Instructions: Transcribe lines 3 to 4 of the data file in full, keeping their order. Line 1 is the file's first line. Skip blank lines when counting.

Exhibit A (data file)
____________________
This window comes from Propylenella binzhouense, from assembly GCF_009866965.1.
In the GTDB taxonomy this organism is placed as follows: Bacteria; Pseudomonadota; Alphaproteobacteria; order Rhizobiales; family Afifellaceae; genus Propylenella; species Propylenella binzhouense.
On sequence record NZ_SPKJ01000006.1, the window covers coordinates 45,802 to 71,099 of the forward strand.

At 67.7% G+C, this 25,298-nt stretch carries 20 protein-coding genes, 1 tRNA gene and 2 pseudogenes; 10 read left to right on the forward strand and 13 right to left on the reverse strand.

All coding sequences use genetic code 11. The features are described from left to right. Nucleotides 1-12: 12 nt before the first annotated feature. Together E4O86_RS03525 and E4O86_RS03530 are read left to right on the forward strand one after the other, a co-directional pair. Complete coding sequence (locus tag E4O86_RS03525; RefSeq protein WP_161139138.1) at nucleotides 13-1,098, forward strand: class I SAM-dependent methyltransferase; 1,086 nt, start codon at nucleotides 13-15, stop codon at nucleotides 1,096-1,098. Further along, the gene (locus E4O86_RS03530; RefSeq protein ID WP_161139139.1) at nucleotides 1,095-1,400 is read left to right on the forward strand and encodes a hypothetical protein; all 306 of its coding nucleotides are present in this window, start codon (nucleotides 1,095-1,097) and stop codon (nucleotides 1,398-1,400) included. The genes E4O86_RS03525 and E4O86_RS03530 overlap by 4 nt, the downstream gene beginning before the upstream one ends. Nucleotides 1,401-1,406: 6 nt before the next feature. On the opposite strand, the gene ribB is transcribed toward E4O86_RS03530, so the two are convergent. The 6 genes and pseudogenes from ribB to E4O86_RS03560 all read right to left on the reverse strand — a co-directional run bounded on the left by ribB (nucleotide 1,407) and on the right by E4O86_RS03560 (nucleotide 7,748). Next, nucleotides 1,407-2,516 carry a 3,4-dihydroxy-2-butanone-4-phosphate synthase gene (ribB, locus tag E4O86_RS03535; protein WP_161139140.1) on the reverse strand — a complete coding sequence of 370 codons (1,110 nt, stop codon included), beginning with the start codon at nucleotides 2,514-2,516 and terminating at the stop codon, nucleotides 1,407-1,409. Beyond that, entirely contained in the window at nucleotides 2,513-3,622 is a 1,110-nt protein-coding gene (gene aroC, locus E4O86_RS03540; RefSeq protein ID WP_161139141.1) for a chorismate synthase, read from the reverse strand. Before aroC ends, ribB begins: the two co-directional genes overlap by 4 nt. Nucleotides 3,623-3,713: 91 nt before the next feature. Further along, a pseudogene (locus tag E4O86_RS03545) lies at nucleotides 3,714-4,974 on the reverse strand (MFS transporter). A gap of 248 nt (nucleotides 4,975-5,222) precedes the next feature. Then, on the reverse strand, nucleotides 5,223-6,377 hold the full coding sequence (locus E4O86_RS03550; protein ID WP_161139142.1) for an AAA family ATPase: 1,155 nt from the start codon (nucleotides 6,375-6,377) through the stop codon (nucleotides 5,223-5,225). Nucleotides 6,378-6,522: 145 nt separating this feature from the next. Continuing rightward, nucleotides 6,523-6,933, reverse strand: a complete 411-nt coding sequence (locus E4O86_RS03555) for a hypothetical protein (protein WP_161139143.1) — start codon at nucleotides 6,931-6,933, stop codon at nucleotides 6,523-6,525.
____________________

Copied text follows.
On sequence record NZ_SPKJ01000006.1, the window covers coordinates 45,802 to 71,099 of the forward strand.

At 67.7% G+C, this 25,298-nt stretch carries 20 protein-coding genes, 1 tRNA gene and 2 pseudogenes; 10 read left to right on the forward strand and 13 right to left on the reverse strand.